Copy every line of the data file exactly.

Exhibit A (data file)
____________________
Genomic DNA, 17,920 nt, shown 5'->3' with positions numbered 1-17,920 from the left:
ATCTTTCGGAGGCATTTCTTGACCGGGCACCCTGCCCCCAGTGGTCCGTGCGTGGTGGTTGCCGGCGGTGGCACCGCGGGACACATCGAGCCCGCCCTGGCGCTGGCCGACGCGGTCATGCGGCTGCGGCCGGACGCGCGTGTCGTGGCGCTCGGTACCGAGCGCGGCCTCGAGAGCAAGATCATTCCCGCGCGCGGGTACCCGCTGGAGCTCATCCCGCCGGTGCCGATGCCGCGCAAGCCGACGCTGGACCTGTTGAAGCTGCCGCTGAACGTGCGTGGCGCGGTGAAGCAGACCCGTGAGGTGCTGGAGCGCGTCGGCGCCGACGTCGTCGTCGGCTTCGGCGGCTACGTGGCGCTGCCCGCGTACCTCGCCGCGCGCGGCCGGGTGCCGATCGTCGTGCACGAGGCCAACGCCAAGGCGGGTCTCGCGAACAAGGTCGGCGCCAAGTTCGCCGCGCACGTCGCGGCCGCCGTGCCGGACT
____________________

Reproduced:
Genomic DNA, 17,920 nt, shown 5'->3' with positions numbered 1-17,920 from the left:
ATCTTTCGGAGGCATTTCTTGACCGGGCACCCTGCCCCCAGTGGTCCGTGCGTGGTGGTTGCCGGCGGTGGCACCGCGGGACACATCGAGCCCGCCCTGGCGCTGGCCGACGCGGTCATGCGGCTGCGGCCGGACGCGCGTGTCGTGGCGCTCGGTACCGAGCGCGGCCTCGAGAGCAAGATCATTCCCGCGCGCGGGTACCCGCTGGAGCTCATCCCGCCGGTGCCGATGCCGCGCAAGCCGACGCTGGACCTGTTGAAGCTGCCGCTGAACGTGCGTGGCGCGGTGAAGCAGACCCGTGAGGTGCTGGAGCGCGTCGGCGCCGACGTCGTCGTCGGCTTCGGCGGCTACGTGGCGCTGCCCGCGTACCTCGCCGCGCGCGGCCGGGTGCCGATCGTCGTGCACGAGGCCAACGCCAAGGCGGGTCTCGCGAACAAGGTCGGCGCCAAGTTCGCCGCGCACGTCGCGGCCGCCGTGCCGGACT